Diplomacy

Back to Square One?

Tahrir Square Legacy in Egypt Elections

The end of January 2018 heralds a new phase in the run-up to the Egyptian elections, as democracy activists and economic observers disagree over Egypt's future.

Seven years after the beginning of Egypt’s “Arab Spring,” incumbent President Abdel Fatteh el-Sisi has de facto won the country’s first “democratic” elections since the 2011 ouster of Hosni Mubarak.

President el-Sisi was briefly the only contender for the position after human rights lawyer Khaled Ali bowed out of the race in January, criticizing the elections as unfair.

Ali’s dropping out followed the imprisonment of opposition leader Sami Anan, and Ali himself had also previously received a suspended jail term. Both convictions have been characterized as a means of preventing the contenders from challenging el-Sisi.

Though Mousa Mostafa Mousa announced his candidacy hours before the deadline for nominations was reached on January 29, the scope of el-Sisi’s political power suggest an easy win for the sitting president.

Beyond stopping his high-profile political opponents, Egypt’s president has cracked down on protestors, journalists, and human rights defenders and protestors, restricting rights to freedom of expression, association, and peaceful assembly, according to Amnesty International’s 2016/2017 report.

In 2016, World Justice Projects’ Rule of Law Index calculated Egypt’s score at 0.37 on the zero-to-one scale in which a higher score translates to stronger rule of law. The average in the MENA region was 0.52.

The state didn’t fare much better in Varieties of Democracy’s political corruption index. According to its so-called “V-Dem data”, aggregated analysis of political corruption’s pervasiveness in Egypt measures 0.86 on a scale in which closer to one corresponds to higher corruption. Again, Egypt’s score is considerably worse than the region’s 0.58 average.

But though both these organizations and the opposition consider the elections to be the legitimization of military government, economic outlooks from the World Bank and the IMF have a more positive outlook for the country.

Economically, Egypt’s situation seems more complex. In the 2017 fiscal year (FY17), the country implemented a macroeconomic reform program, backed by a USD12-billion Extended Fund Facility from the IMF. The critical aims of the reform package include a floating exchange rate, fiscal consolidation, and increasing industrial activity through the removal of bureaucratic inefficiencies.

The flexible exchange rate regime, which caused a spike in inflation, in combination with the VAT scheme to increase revenue have hit Egyptians rather hard.

Purchasing power has dropped significantly with the devaluation of the Egyptian Pound. At the same time, the weakened pound has increased investment interest in the North African country. Though targeting USD10 billion in FDI for FY17, the Central Bank reported a 14.5% jump in FDI to reach a total of almost USD8 billion.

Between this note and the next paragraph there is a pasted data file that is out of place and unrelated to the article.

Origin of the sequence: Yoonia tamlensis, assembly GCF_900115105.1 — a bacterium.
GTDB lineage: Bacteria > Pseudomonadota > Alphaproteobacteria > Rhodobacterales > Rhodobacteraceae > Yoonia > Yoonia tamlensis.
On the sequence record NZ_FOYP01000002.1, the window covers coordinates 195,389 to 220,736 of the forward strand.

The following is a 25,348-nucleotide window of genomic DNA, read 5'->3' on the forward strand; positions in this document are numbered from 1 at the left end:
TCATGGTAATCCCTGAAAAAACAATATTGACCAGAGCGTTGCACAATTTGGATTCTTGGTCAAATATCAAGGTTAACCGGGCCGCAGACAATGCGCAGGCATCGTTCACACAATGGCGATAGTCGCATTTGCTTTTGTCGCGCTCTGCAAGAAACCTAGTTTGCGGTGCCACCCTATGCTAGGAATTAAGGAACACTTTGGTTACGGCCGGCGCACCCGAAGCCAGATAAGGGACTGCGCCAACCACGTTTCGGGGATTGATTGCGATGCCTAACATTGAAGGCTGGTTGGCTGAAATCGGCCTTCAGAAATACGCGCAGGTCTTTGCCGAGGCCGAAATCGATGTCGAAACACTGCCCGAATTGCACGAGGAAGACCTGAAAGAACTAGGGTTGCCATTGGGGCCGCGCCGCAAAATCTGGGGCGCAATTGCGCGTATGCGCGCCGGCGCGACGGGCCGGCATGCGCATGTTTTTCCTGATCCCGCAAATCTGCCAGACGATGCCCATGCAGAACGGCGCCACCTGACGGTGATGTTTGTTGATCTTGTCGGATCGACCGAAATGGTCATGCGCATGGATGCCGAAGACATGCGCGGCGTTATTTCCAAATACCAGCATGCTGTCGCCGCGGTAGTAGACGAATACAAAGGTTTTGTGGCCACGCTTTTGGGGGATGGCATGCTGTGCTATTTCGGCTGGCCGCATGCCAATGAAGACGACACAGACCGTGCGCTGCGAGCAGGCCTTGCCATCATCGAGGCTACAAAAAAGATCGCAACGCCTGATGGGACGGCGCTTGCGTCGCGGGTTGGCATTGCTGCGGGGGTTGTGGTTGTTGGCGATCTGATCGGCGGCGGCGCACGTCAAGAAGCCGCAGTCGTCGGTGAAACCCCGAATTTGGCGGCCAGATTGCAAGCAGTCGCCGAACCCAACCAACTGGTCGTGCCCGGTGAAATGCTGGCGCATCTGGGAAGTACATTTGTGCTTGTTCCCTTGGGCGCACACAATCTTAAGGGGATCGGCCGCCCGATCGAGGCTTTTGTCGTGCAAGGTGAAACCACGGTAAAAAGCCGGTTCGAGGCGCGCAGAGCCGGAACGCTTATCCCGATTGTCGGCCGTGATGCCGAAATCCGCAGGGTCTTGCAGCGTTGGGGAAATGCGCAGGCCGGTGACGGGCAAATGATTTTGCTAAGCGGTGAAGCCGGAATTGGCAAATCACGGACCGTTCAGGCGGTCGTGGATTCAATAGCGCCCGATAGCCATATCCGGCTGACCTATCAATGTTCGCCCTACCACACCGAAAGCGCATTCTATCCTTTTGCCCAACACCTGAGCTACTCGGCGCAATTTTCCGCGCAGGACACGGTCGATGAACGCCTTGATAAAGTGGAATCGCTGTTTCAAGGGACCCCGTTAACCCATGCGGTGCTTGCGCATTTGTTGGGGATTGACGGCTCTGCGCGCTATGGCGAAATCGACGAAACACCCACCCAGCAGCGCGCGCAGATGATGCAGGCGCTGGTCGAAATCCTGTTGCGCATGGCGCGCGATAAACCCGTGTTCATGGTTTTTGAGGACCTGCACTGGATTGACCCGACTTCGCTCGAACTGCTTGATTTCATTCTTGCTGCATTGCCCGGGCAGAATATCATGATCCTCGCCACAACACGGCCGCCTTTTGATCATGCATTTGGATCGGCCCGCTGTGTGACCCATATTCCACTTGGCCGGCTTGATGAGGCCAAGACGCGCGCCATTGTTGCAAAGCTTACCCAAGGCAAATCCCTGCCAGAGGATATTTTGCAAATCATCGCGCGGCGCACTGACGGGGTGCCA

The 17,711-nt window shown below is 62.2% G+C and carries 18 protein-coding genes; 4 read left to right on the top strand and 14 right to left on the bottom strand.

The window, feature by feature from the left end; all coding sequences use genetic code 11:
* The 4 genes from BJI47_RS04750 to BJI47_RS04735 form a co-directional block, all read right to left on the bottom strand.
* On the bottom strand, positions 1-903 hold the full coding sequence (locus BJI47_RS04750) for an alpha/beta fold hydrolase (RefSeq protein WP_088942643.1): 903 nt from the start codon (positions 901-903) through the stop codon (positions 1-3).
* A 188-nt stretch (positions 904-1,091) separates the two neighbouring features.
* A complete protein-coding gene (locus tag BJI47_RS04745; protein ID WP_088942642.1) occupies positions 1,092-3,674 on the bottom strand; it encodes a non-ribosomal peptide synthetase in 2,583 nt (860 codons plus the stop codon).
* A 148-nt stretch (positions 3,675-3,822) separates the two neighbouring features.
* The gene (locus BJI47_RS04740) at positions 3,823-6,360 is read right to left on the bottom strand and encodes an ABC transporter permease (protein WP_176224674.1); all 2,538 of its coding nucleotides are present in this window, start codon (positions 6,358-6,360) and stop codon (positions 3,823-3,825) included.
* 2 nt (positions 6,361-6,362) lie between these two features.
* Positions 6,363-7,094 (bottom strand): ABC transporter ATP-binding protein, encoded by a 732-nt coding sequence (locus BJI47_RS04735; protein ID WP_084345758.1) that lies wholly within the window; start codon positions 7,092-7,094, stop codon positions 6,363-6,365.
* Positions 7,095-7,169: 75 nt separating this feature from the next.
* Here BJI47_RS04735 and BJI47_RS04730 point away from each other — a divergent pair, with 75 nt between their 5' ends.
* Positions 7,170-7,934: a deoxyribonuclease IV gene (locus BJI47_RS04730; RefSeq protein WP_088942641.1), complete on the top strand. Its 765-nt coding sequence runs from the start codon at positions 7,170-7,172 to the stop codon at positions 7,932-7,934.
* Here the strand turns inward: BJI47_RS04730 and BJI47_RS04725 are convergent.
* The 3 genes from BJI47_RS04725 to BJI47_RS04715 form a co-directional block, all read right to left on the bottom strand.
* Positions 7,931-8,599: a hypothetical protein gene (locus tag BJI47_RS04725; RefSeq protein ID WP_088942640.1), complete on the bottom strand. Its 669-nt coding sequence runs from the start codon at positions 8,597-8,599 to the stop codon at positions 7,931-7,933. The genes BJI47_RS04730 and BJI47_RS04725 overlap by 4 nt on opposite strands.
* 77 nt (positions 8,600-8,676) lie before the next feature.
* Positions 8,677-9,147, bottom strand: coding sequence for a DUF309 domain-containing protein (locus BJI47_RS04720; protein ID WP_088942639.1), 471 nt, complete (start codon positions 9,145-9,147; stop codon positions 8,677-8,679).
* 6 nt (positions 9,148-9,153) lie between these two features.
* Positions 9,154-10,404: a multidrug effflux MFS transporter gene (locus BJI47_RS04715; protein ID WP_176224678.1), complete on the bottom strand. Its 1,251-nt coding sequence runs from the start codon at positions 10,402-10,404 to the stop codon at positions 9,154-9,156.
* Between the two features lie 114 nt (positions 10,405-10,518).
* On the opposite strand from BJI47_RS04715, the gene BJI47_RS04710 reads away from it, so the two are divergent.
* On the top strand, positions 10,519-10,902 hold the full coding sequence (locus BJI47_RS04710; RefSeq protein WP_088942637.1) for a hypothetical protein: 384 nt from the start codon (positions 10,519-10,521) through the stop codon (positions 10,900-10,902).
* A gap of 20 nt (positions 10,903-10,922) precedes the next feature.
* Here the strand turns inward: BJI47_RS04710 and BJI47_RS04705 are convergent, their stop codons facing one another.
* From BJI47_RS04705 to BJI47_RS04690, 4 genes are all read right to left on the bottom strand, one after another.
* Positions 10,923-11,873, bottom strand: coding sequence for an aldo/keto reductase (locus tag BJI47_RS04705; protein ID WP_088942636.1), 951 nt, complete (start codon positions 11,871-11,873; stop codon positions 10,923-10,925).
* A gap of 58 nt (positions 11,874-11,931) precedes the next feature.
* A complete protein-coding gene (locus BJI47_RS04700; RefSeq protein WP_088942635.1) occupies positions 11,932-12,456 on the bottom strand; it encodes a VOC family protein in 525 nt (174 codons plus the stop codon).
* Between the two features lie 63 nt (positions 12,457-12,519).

In 1Q2018 alone, the country recorded foreign investments of USD3 billion. Perceived instability following the 2011 revolution appears to be fading.

Pressure from inflation is also eased by efforts to improve the trade balance, now shifting toward increased industrial activity and more exports.

However, the results of such efforts have not been as good as expected.

The New Suez Canal project, which was expected to boost business activity through development of a new waterway in 2014, has yet to produce the desired revenue lift. In fact, revenues measured USD462.1 million in August 2015 but had dropped to a recorded USD447.1 million by July 2017.

Egyptian officials explained away the decline as a consequence of lower oil prices and decreased global trade. According to the Suez Canal Economic Zone (SCZone), 8% of global trade passes through this Eurasian trade route. Moreover, the Zohr natural gas field, which was just recently brought online, has unlocked new opportunities for Egypt’s energy sector and will likely heighten traffic through the canal.

They are also quick to point out that the broader range of canal development activities are not yet complete. Along with the new canal, the Suez Canal Authority is also aiming to contribute to national economic development through its new special economic zone.

In an exclusive interview with TBY, President el-Sisi explained that work was underway on the infrastructure to turn the corridor into an international investment destination and global logistics hub.

Many in Egypt are thinking back to the Mubarak years as the political climate worsens, showing that any economic benefits proceeding from the stability of an authoritarian regime may not be enough to quiet dissent. High inflation and the thus-far unrealized positive effects of economic reform for the average Egyptian citizen are further adding to the friction.

But it is difficult to imagine an Egypt where the 2011 revolution didn’t happen, and macroeconomic indicators, with the exception of inflation, are quite encouraging.

By no means is the country back to square one, but the mixed legacy of Tahrir Square could make 2018 a difficult year for Egyptians.